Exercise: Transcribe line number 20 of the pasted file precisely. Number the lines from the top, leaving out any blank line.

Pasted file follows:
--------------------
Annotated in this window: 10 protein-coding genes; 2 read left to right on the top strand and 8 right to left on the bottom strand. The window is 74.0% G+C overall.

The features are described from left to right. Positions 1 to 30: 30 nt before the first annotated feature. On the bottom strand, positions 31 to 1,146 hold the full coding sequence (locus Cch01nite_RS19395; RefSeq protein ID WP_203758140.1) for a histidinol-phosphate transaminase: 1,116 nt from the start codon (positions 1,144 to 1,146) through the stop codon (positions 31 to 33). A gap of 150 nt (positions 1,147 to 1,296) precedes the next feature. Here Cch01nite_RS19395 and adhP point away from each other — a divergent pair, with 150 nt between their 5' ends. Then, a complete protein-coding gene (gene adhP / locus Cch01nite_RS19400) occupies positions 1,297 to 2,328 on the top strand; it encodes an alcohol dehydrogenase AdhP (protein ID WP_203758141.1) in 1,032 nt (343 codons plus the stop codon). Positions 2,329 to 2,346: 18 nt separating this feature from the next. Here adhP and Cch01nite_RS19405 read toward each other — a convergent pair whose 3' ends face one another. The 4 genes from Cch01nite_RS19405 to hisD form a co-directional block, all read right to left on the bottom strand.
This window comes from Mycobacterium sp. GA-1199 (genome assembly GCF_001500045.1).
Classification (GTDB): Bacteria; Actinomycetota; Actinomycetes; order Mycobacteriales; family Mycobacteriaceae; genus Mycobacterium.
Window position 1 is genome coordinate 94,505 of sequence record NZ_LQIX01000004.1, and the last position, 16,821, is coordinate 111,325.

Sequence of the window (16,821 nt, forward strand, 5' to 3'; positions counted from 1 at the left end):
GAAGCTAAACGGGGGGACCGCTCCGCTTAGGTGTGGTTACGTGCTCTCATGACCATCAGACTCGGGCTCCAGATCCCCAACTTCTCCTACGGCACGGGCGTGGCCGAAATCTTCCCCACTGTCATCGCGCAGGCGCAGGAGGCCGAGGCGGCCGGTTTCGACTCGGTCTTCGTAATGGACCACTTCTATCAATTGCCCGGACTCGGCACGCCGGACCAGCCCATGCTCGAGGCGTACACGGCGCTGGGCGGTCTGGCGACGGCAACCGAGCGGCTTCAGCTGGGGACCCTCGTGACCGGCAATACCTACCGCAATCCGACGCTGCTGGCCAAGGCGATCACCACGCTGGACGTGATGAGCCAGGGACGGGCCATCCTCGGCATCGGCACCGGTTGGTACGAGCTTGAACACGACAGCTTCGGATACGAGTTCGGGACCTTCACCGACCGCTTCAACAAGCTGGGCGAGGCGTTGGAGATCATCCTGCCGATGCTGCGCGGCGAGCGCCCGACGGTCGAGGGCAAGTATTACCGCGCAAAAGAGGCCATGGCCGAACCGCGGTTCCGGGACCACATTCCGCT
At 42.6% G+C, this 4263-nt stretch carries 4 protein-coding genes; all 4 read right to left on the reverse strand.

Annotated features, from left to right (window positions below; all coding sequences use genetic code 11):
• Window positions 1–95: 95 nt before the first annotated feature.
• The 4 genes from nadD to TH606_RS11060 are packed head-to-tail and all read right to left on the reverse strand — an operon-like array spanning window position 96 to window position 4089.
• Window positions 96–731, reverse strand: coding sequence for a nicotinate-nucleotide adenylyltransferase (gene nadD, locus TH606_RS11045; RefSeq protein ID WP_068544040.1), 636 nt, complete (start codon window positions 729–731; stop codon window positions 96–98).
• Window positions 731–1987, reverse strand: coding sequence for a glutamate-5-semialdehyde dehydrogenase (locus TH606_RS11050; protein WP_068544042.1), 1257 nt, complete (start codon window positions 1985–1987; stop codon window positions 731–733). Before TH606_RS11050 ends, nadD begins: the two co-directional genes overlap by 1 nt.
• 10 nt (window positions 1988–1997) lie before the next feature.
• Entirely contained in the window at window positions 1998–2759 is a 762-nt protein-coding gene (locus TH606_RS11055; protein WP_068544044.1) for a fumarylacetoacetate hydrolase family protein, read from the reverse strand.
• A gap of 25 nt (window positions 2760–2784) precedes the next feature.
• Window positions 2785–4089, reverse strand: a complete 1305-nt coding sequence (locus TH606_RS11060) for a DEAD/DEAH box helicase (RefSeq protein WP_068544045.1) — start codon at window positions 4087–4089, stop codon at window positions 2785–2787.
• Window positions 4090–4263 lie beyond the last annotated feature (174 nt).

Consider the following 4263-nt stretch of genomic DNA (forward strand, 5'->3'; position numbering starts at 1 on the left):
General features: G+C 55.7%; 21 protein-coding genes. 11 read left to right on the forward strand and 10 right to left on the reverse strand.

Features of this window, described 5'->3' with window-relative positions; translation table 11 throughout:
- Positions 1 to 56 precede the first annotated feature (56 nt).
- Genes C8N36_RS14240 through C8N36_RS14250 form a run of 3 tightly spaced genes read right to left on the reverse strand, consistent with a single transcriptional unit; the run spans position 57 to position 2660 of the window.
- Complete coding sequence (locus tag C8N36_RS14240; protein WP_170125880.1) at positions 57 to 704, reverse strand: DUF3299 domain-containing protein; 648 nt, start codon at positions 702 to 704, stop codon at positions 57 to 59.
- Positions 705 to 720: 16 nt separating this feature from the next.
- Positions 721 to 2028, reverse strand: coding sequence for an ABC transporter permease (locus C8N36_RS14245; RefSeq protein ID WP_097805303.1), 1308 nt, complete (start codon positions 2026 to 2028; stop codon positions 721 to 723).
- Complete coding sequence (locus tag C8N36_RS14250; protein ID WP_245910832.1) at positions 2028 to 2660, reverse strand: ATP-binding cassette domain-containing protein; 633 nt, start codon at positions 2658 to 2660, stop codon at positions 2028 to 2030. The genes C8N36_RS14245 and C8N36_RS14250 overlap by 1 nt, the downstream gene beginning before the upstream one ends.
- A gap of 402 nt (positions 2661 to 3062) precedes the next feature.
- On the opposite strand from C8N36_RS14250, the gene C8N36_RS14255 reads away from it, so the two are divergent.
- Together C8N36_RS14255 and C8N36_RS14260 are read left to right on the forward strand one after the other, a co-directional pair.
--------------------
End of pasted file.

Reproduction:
General features: G+C 55.7%; 21 protein-coding genes. 11 read left to right on the forward strand and 10 right to left on the reverse strand.